Posted: Wed 3rd Jan 2018

Updated: Wed 3rd Jan

Cuts to school music service toned down with £50k “means tested pot of money” to provide some services for people living in or visiting the wrexham area
This article is old - Published: Wednesday, Jan 3rd, 2018

Controversial plans to axe the funding of Wrexham’s school music service have been reined in slightly, with it stressed by the council leader the service is not being stopped, just reduced.

In October 2017 reported that as part of Wrexham Council’s Difficult Decisions consultation, proposals had been been put forward to cut the “comprehensive music service” currently accessed by schools across the county borough.

At present the Wrexham Council provides the music service to schools, which includes peripatetic instrument tuition (i.e. tutors visiting different schools), facilitating orchestras and youth choirs to a number of pupils.

This service operates on hours being purchased by schools, with the number of additional hours being bought varying in each individual school.

During a lifelong learning scrutiny meeting in December 2017 a breakdown of the number of students who access the music service across Wrexham was provided – with 1500 pupils across the county borough receiving music tuition. The meeting was told this equates to 7.6% of Wrexham’s school population of 19,500.

However as part of the recent Difficult Decisions consultation, it had been proposed that as of September 2018, Wrexham Council would stop funding the service to help generate savings of around £300,000.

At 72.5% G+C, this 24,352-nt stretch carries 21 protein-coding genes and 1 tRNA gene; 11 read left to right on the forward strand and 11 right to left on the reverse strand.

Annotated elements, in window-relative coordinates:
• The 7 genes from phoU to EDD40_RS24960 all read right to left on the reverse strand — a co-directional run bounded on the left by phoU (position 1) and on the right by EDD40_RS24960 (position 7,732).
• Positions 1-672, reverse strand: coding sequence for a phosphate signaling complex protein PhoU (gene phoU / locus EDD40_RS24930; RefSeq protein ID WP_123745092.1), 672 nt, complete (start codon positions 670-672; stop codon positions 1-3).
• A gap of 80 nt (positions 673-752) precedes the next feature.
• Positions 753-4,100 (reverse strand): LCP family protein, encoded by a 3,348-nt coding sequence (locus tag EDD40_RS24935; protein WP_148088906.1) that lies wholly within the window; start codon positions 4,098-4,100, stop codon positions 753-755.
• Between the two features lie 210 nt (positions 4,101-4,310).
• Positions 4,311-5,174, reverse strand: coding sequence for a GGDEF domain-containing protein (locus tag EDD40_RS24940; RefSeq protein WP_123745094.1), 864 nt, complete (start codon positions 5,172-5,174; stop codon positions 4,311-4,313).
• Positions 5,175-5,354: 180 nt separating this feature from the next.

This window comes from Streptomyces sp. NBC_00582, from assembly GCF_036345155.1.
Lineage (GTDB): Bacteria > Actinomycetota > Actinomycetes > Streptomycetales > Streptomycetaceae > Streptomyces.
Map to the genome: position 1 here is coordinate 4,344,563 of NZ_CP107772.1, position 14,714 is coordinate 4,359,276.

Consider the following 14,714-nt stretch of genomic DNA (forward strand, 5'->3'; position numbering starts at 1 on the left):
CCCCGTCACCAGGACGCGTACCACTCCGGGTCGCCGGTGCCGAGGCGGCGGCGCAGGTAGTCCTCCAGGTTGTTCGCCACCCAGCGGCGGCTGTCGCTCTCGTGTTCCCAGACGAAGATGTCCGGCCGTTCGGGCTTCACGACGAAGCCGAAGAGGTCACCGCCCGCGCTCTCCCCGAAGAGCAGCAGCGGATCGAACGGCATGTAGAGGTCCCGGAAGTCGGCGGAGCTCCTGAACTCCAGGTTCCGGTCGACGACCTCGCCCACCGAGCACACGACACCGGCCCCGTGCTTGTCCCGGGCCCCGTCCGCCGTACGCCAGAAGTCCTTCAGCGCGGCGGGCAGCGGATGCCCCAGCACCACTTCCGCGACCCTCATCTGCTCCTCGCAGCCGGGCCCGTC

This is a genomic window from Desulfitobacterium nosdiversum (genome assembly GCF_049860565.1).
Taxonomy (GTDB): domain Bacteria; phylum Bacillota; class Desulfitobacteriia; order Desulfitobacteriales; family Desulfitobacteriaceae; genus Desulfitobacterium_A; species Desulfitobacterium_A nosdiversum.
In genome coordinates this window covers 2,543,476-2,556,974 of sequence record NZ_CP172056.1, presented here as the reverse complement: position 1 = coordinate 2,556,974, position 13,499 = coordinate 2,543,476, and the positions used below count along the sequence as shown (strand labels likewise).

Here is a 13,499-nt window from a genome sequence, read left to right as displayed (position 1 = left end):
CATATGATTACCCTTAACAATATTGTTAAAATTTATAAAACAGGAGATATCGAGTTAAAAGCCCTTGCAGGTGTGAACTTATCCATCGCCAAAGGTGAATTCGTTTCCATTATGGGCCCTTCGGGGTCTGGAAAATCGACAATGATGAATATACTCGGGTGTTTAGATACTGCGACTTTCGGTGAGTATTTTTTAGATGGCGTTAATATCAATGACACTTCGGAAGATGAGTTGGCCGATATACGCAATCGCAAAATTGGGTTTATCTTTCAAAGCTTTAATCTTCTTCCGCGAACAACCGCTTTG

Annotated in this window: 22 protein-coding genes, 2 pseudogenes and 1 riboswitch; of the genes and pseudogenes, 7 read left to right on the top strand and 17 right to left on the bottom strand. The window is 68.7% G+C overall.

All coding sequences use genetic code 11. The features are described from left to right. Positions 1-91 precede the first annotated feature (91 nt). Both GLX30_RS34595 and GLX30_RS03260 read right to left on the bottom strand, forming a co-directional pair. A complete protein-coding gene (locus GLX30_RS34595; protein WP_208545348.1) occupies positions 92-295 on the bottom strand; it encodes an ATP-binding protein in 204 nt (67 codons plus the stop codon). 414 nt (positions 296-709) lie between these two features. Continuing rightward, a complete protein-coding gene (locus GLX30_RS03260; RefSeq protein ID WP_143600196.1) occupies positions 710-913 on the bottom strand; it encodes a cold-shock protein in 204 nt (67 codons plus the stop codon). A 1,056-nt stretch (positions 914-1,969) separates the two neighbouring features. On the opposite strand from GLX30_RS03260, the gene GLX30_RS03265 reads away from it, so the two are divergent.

The proposal had been put forward as part of the £13 million of potential budget savings outlined by the local authority.

During the December scrutiny meeting the proposal was criticised by some committee members, with one describing the lack of alternative options as “ridiculous”.

Such frustration over the proposed service cut was seen outside the Guildhall as well, with nearly 16,000 people signing an online petition calling on Wrexham Council to rethink its plans.

Today it was confirmed that while plans to cut the service will go ahead, a budget of £50,000 will be “available from 1 April 2019 to mitigate the impact of the music service changes”

Such a suggestion was put forward by Cllr Beverley Parry-Jones in December’s scrutiny meeting, who called for the cuts to go ahead, but a discretionary ‘bursary’ of £50,000 to be implemented to protect vulnerable children in education.

Despite the £50,000 figure being put aside to help mitigate the changes to the service, were told today that the figure is ‘not a bursary’.

Speaking this morning, Council Leader Mark Pritchard said that they would not be taking the full budget away for the service, however the funding would be reduced to a £50k ‘pot’ that could be flexible to around £60k a year if required.

He said: “It will be means tested and will help children that come from deprived areas, or are in financially difficult circumstances. We have not taken the service away, we are keeping it, but reducing funding.”

The full budget documents ahead of Executive Board meeting can be found here on the Council website.

As with other budget proposals, this is still formally a suggested option however will likely have full Executive Board support next week meaning it will then be taken forward to Full Council. That is the point where all Councillors get to have their say on their plans, and get to vote – assuming they attend.

The Executive Board meeting is on Tuesday starting at 10am, and will be webcast. The Full Council meeting is on Wednesday, 21st February, at 4pm and will also be webcast.

Related stories today on the new budget proposals include…

Wrexham Council Tax proposed to rise by 3.9% to help offset impact of cuts
“We have listened” – Bin changes & £4 a day Work Opportunities ‘wage’ cuts scrapped in budget proposals
Cuts to school music service toned down with £50k “means tested pot of money” to provide some services
Schools budget proposed to get 1.4% increase rather than 0% – Letters from schools reveal despair at original plans
Plans to cut Council PCSO funding half shelved – Wrexham remains ‘only authority to fund them in North Wales’

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